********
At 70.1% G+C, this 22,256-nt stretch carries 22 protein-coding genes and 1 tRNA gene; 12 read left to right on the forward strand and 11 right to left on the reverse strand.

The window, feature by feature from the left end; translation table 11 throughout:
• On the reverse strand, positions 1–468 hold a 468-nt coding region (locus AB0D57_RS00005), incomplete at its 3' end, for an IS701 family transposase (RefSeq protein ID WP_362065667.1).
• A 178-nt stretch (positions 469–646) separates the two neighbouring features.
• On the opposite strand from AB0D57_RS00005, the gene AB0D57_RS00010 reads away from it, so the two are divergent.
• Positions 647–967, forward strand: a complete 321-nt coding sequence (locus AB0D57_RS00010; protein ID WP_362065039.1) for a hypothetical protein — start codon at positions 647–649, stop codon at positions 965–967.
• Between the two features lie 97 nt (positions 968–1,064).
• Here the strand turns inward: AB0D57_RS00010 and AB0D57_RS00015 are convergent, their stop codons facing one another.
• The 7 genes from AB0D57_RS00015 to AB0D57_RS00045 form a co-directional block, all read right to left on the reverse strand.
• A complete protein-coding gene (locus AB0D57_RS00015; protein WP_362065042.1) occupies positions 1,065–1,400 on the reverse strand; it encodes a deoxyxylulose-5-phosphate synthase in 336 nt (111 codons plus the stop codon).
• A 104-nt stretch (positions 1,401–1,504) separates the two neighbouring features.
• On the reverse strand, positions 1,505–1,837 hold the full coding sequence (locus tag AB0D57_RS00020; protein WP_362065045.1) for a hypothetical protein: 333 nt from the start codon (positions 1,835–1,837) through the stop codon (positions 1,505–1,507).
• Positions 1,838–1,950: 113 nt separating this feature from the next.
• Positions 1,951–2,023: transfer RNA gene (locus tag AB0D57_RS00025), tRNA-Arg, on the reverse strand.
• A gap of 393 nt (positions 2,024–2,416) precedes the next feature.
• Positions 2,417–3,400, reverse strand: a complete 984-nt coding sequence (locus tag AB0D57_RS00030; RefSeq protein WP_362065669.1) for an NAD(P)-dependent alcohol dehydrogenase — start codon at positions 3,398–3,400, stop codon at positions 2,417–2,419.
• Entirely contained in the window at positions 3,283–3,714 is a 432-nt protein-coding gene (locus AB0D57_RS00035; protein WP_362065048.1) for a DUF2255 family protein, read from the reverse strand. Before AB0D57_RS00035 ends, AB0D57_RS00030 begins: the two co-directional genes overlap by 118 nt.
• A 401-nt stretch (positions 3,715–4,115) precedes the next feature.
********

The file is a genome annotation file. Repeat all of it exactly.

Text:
At 70.1% G+C, this 22,256-nt stretch carries 22 protein-coding genes and 1 tRNA gene; 12 read left to right on the forward strand and 11 right to left on the reverse strand.

The window, feature by feature from the left end; translation table 11 throughout:
• On the reverse strand, positions 1–468 hold a 468-nt coding region (locus AB0D57_RS00005), incomplete at its 3' end, for an IS701 family transposase (RefSeq protein ID WP_362065667.1).
• A 178-nt stretch (positions 469–646) separates the two neighbouring features.
• On the opposite strand from AB0D57_RS00005, the gene AB0D57_RS00010 reads away from it, so the two are divergent.
• Positions 647–967, forward strand: a complete 321-nt coding sequence (locus AB0D57_RS00010; protein ID WP_362065039.1) for a hypothetical protein — start codon at positions 647–649, stop codon at positions 965–967.
• Between the two features lie 97 nt (positions 968–1,064).
• Here the strand turns inward: AB0D57_RS00010 and AB0D57_RS00015 are convergent, their stop codons facing one another.
• The 7 genes from AB0D57_RS00015 to AB0D57_RS00045 form a co-directional block, all read right to left on the reverse strand.
• A complete protein-coding gene (locus AB0D57_RS00015; protein WP_362065042.1) occupies positions 1,065–1,400 on the reverse strand; it encodes a deoxyxylulose-5-phosphate synthase in 336 nt (111 codons plus the stop codon).
• A 104-nt stretch (positions 1,401–1,504) separates the two neighbouring features.
• On the reverse strand, positions 1,505–1,837 hold the full coding sequence (locus tag AB0D57_RS00020; protein WP_362065045.1) for a hypothetical protein: 333 nt from the start codon (positions 1,835–1,837) through the stop codon (positions 1,505–1,507).
• Positions 1,838–1,950: 113 nt separating this feature from the next.
• Positions 1,951–2,023: transfer RNA gene (locus tag AB0D57_RS00025), tRNA-Arg, on the reverse strand.
• A gap of 393 nt (positions 2,024–2,416) precedes the next feature.
• Positions 2,417–3,400, reverse strand: a complete 984-nt coding sequence (locus tag AB0D57_RS00030; RefSeq protein WP_362065669.1) for an NAD(P)-dependent alcohol dehydrogenase — start codon at positions 3,398–3,400, stop codon at positions 2,417–2,419.
• Entirely contained in the window at positions 3,283–3,714 is a 432-nt protein-coding gene (locus AB0D57_RS00035; protein WP_362065048.1) for a DUF2255 family protein, read from the reverse strand. Before AB0D57_RS00035 ends, AB0D57_RS00030 begins: the two co-directional genes overlap by 118 nt.
• A 401-nt stretch (positions 3,715–4,115) precedes the next feature.